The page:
Signs of Survival: A Memoir of the Holocaust Book Review

If we are lucky, the bond that we have with our siblings is one that is strong. In certain circumstances, it can mean the difference between life and death.

Signs of Survival: A Memoir of the Holocaust, was published at the beginning of the year. Written by Joshua M. Greene and Renee Hartman, the memoir is the story of how Renee and her sister, Herta survived the Holocaust. Renee was both the ears and the voice for her family as both her parents and Herta were deaf.

Before the war, life was relatively normal. Everything changed when the girls were separated from their mother and father. With a target on their back due to their Jewish faith, their only choice was to find a safe place to hide. But they were soon caught and sent to Bergen-Belsen. With death all around them, the sisters turned to each other, hoping that would be enough to stay alive.

Told in an oral history format, this book speaks to the strength of two young girls who could have easily given up. But in turning to one another, they found the spark that allowed them to pull through and live. Though the main audience is young readers, the impact of this experience is not on an adult who might pick up this book. Though we know that both Renee and Herta survived, that journey to liberation is fraught with danger and suspense.

Do I recommend it? Absolutely.


The Eternals Movie Review

*This review is strictly based on the movie as I have never read the comic books.

It would be easy to categorize a superhero movie based on a comic book as all action and no heart. But without that heart, it is nothing but a series of fights between the heroes and the villains.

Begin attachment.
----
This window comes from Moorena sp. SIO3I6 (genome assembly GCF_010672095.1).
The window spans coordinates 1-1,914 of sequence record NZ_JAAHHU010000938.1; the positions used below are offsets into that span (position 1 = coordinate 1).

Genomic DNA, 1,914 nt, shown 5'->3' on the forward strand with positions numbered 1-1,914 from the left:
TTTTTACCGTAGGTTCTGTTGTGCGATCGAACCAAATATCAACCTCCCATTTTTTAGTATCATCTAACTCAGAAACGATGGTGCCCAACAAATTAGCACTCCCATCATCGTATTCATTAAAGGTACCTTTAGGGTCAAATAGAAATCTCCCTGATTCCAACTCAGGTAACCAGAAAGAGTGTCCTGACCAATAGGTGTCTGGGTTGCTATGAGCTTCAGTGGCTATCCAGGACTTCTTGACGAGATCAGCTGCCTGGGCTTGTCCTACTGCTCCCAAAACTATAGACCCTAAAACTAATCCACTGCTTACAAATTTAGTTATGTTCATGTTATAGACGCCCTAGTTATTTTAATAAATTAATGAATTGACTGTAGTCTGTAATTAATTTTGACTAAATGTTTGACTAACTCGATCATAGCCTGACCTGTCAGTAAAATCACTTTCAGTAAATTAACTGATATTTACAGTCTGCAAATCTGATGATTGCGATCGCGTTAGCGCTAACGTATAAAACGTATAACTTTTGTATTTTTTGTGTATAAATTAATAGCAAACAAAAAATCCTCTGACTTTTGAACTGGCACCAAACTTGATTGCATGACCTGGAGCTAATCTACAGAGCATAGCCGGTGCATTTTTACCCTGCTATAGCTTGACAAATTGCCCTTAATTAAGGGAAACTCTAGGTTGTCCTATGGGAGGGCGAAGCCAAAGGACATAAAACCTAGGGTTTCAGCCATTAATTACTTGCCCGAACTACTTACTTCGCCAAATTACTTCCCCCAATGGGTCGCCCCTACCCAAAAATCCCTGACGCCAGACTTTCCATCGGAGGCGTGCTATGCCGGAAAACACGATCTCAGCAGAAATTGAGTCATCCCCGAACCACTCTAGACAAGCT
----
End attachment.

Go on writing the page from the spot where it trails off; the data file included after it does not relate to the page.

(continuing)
The Eternals hit theaters a few weeks ago. This latest film adaptation from Marvel Comics tells the story of a group of otherwordly beings whose job it is to protect and nuture humanity. The big bad are deviants, creatures who are not selective about who and what they kill. After thousands of years, these alien superheroes have blended into the world around them, looking no different than you or I.

When their leader, Ajak (Salma Hayek) is killed by a deviant, Sersi (Gemma Chan) takes her place and does her best to bring the team back together. But when the secret about the true nature of their mission is revealed, it creates conflict between Sersi, Ikarus (Richard Madden), Thena (Angelina Jolie), Kingo (Kumail Nanjiani), and the rest of the Eternals.

The film clocks in about 2 1/2 hours. Thankfully, it does not feel that long. What I think makes it well done is that the narrative is not just about physical entaglments between the antagonists and the protaganists. There is heart, there is humor, and the message about what it is to be human is threaded throughout the story.

Much has been naturally made about the diversity of the cast. Personally, I think it’s a long time coming. Though I loved Avengers: Endgame, the reality is that the majority of the lead characters are white and male. One could argue that the one scene that all of the female superheroes come together is merely lip service instead of naturally giving these women the spotlight beyond the traditional female narratives.

Including an LGBTQ character, Phastos (Brian Tyree Henry), and a deaf character, Makkari (Lauren Ridloff), was a nice addition. It proved that this world can be open to a wider range of types of people, if only given the chance.

Do I recommend it? Yes.

The Eternals is presently in theaters.

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